Our study identified specific perceptions among internal medicine residents, some of which were of concern. Fewer than half of the residents would consider nephrology referral for significant proteinuria (>1g/g), hyperkalemia due to medications, anemia of CKD, or bone and mineral disorder of CKD. Approximately two-thirds of the residents would refer the patient for hypertension that was not controlled with four antihypertensives. This indicates that the residents either feel comfortable and confident in managing these CKD comorbidities or do not know or consider these findings to constitute indications for consulting a nephrologist. However, both overconfidence and unfamiliarity with KDOQI guidelines as suggested by lack of improvement by postgraduate year may be a barrier to nephrology referral. Many of the residents chose to refer patients with a fast decline in GFR. Also, residents performed well in involving a nephrologist for the grade B recommendation GFR <30ml/min/1.73m2 and this performance improved by postgraduate year probably as clinical experience and learning helps improve knowledge of the residents. Finally, a little more than half of the residents would refer to a nephrologist for dialysis and vascular access at a GFR of 15 to 30 ml/min/1.73 m2, but more concerning was the finding that aproximately one-fifth of the residents would wait until GFR was <15 ml/min/1.73 m2. The presence of CKD clinic experience or nephrology fellowship program, two measures that may demonstrate commitment of an academic center to provide high-quality care in a research and teaching environment, did not result in considerable differences among the residents.

Our study has important implications for program directors of internal medicine residency programs and nephrologists working with residents. Residents have an opportunity to learn CKD management in their medicine clinic or in rounds under the supervision of internal medicine attending physicians and hospitalists. Internists may be adept at implementing the guidelines for hypertension and diabetes but may be less aware of the CKD guidelines (12). Thus, training strategies directed at internists, who would in turn teach the residents, may be a useful approach. Educational efforts to improve resident awareness and knowledge of CKD management through noon conference, grand rounds, and lectures by nephrologists may be other helpful measures. The impact of these traditional learning methods on resident learning have not been very encouraging (23). Problem-based learning or case-based learning may be more effective in improving knowledge (24,25). Inpatient nephrology elective rotation may be beneficial in imparting knowledge of CKD management and nephrology referral, although our survey did not study this. The performance of residents from programs that incorporate learning in a CKD clinic did not suggest considerable benefits of this exposure, probably because of differences in the structure and teaching practices in CKD clinic. Efforts during postgraduate training could potentially have a positive impact in the management of CKD as residents graduate and become independent physicians. Lastly, future clinical studies are needed to determine what indications for nephrology referral in the early stages of CKD would yield the best clinical outcomes and to establish guidelines implementing this approach to CKD management.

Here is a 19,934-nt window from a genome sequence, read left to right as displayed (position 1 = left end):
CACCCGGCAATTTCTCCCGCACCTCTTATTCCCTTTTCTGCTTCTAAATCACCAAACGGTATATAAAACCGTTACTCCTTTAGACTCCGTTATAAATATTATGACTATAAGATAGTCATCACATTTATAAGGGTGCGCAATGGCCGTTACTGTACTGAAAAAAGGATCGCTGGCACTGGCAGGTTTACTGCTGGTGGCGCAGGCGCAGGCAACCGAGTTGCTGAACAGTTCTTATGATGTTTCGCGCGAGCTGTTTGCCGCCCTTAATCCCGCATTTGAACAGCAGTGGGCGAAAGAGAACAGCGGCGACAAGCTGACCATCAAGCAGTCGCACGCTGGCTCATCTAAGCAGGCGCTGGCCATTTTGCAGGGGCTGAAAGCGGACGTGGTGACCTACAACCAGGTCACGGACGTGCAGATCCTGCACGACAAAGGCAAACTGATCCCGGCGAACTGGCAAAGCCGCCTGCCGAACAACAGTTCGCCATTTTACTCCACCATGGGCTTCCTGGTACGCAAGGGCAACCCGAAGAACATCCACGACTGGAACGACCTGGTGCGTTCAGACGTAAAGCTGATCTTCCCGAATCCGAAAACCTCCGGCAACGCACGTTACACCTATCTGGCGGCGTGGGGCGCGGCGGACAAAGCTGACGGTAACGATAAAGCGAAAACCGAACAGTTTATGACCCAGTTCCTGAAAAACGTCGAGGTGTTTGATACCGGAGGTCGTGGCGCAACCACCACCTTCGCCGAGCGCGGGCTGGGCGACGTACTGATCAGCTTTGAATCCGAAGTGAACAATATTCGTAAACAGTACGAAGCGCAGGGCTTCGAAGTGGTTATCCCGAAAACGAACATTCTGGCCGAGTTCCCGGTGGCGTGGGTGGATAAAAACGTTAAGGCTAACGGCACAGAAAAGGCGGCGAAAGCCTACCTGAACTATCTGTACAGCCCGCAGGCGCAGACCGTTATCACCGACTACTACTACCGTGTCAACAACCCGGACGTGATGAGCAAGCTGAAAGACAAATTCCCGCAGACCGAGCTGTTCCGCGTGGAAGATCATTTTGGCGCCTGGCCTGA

Our study has several strengths. The multi-institutional random sample of residents with almost equal distribution from university and community programs improves the generalizability of our findings to other institutions. We developed the survey from the official KDOQI guidelines, thus avoiding differences in opinion to a large extent. We designed the questions by incorporating indications for referral in different clinical vignettes thus reducing the probability of random guess. The online nature of the survey allowed the respondents to complete the survey quickly. This is evident from the number of responses we received during the short study period.

We recognize several limitations in our study as well. We do not have the data on the nonresponders, and this bias could not be accounted for. The respondents self-selected to answer the questionnaire. The questionnaire could not differentiate whether residents chose not to refer to a nephrologist because of either their competence in CKD management or their lack of knowledge. We did not survey the attending physicians, which may have helped establish a level of performance expected for residents and may have been useful for comparison. We did not ascertain the nature of CKD clinic experience; this may be a limitation because there is no uniform structure to resident learning in the CKD clinic. Our study was conducted over a short period, and we did not send any reminders that may have further increased the number of responses. Most of the residents were from programs in the Northeast and Midwest. Although there are links between theoretical knowledge and practical application, our study could not identify whether the residents behave in a manner consistent with the reported answers.


Internal medicine residents have widely differing perceptions of the indications for referral of a patient to a nephrologist for CKD management. Educational efforts during residency training to improve awareness and benefits of early nephrology referral may improve CKD management and clinical outcomes through early collaborative care by the internist and the nephrologist.



Figure 1:
Perception of indications for referral to a nephrologist among internal medicine residents according to the postgraduate year (PGY). The percent of residents choosing an indication is shown on the y-axis. Gray bars represent PGY 1, black bars represent PGY 2, and white bars represent PGY 3. Significant improvement in performance (P < 0.05) with increasing postgraduate year was observed in referral at GFR < 30 ml/min/1.73 m2 and referral for dialysis setup at a GFR of 15 to 30 ml/min/1.73 m2 (marked with asterisk *). RRT, renal replacement therapy.